Another big change is that throughout the entire game, you’re only going to be controlling one single character- the protagonist, Clive Rosfield. Gathering party members and being able to control each and every one of them in combat has been a core tenet of the Final Fantasy series for as long as it’s been around, but Final Fantasy 16 will focus on Clive to the exclusion of all else. You will have different temporary companions at different points in the story, but they will be AI-controlled. That, too, is a big change, and one that some series fans have maybe been a little concerned about- but if the game can deliver on its promise of a nuanced and complex combat system that revolves around a single character and his growing moveset and arsenal, then there might not be much of a reason to worry.
There have been some skeptics who have questioned what even makes Final Fantasy 16 a Final Fantasy game, if it has the darker tone that it does, and if it has the real-time action combat, and if it’s ditching party members. This, however, is a series that has never shied away from experimenting and trying new things with everything from its combat systems to world design choices to its settings or the stories it tells. The definition of what makes a Final Fantasy game has always been a loose one, and it’s only gotten looser as time has gone on, so if Final Fantasy 16 can excel at what it’s trying to do, it shouldn’t matter that what it’s doing is different from what other Final Fantasy games have done in the past.
Beyond the ways it’s deviating from the series’ formula and its sound gameplay design choices, however, there’s another big reason to be confident in Final Fantasy 16 being able to live up to expectations. Funnily enough, it’s not so much about the game itself – even though the game itself does look excellent – as it is about who’s making it. Final Fantasy games suffering tumultuous development cycles has been something of a trend in the past, but Creative Business Unit 3 – the team making FF16 – seems to be the one part of Square Enix that is completely immune to that at this moment in time.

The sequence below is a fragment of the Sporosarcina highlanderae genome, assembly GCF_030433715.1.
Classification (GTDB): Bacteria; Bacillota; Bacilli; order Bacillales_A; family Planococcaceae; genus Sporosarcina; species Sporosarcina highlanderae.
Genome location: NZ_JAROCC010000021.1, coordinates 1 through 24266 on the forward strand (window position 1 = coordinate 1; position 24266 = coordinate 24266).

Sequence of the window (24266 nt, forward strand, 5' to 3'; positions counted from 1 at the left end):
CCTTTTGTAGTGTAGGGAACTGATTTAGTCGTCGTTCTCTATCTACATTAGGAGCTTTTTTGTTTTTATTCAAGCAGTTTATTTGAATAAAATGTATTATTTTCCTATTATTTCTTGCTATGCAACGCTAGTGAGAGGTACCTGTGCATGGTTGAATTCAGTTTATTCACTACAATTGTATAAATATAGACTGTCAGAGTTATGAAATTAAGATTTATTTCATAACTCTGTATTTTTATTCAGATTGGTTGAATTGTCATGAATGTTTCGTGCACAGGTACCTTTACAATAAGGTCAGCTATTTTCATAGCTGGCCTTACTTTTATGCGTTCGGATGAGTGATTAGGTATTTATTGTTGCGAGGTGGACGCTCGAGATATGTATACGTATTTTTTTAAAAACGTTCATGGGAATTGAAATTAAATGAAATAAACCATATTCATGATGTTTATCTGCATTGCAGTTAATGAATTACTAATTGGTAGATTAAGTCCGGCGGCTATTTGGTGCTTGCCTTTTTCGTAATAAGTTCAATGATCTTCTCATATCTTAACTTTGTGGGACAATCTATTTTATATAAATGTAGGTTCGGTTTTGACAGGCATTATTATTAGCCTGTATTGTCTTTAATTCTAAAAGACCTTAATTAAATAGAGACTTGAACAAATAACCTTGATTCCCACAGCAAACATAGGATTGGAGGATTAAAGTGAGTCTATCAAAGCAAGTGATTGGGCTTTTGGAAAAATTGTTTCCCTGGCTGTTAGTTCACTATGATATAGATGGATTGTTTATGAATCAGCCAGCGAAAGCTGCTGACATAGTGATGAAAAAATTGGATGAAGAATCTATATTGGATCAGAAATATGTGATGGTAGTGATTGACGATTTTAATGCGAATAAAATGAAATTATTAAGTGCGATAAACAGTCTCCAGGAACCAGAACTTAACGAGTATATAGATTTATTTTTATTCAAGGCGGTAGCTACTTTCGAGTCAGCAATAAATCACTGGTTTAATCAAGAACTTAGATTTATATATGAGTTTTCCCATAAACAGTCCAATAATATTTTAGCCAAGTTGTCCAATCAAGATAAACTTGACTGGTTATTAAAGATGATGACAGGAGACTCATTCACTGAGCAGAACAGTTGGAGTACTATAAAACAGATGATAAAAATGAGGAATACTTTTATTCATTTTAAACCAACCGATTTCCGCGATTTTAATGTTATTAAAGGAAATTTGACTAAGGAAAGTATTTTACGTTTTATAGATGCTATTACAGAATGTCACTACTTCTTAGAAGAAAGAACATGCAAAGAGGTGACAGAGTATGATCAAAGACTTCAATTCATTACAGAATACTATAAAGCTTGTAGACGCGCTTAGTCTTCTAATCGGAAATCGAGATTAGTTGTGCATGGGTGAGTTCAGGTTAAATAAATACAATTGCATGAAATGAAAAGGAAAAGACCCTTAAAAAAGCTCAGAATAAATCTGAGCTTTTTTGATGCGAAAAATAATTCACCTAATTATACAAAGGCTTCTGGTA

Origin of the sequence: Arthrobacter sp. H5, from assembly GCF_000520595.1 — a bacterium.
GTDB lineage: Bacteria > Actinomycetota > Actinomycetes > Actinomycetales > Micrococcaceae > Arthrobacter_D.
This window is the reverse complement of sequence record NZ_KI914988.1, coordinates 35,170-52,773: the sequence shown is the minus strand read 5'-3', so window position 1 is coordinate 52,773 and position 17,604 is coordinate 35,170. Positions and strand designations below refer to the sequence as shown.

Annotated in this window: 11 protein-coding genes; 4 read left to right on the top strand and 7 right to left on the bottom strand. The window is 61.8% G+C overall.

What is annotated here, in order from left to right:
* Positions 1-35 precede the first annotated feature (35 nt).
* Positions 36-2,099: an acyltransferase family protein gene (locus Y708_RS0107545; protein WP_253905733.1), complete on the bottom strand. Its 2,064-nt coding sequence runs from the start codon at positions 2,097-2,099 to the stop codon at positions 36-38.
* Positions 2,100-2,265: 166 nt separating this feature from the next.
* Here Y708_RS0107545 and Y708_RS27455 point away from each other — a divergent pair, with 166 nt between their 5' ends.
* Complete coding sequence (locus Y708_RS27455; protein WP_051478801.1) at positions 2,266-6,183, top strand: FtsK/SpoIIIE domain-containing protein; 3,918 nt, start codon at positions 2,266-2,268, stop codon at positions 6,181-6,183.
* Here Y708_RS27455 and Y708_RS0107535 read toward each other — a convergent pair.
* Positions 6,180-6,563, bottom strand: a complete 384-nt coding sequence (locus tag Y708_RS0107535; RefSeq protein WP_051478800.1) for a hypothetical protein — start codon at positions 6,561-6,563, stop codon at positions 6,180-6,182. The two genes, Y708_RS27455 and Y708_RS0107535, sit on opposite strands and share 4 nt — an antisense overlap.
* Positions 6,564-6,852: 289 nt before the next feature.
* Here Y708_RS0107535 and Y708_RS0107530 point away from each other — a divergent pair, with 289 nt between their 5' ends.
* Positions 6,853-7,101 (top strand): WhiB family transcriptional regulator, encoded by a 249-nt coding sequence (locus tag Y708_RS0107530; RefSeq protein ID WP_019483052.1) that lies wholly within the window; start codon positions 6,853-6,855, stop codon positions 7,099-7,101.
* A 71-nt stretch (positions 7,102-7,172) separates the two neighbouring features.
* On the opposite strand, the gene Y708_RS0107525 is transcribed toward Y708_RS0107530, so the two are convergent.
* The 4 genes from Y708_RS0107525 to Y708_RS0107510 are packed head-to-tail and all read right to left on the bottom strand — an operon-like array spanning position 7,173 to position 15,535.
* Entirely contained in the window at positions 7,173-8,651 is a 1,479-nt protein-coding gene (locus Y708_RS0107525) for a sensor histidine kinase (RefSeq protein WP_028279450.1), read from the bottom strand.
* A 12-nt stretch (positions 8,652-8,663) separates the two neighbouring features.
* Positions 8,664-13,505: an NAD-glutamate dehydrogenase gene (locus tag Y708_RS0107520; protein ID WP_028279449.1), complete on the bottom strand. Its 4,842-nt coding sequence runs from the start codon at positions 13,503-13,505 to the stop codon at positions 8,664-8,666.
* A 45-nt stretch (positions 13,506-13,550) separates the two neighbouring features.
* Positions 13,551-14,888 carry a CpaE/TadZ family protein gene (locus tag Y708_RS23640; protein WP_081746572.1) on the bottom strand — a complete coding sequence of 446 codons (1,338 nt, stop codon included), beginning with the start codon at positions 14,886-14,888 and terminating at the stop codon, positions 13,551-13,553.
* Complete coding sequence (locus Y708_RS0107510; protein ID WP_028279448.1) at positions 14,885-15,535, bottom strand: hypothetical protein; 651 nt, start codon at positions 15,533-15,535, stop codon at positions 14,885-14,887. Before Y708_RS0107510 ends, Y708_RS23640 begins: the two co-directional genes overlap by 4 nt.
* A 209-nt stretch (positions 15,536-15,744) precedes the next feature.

Over the last several years, this is the side of Square Enix that has not only delivered stellar content for Final Fantasy 14 on a consistent basis, but done it like a well oiled machine. It’s done it while maintaining constant and transparent communication with the player base, it has responded to feedback, it has exhibited a keen understanding of how to improve player experience, and it’s stuck to a schedule. A lot of the issues that the last few mainline FF games have faced were faced because of messy development and production pipelines, but it seems like Final Fantasy 16 has managed to avoid that. Its marketing has ramped up with the right pacing since its announcement, it hasn’t been hit with any delays, its release date wasn’t announced until it was close to launch, and hell, it even went gold nearly three months ahead of release.
By the time Final Fantasy 16 launches, it will have been nearly seven years since the launch of the series’ last new numbered entry, though honestly, given how Final Fantasy 15 and 13 went, and the fact that Final Fantasy 14 is an MMORPG, it feels like it’s been a lot longer since we last got a new mainline instalment in the franchise. If, however, FF16 can make good on all of the lofty promises it has made so far – and it sure looks like it may do just that – then surely it’s going to be worth the long wait.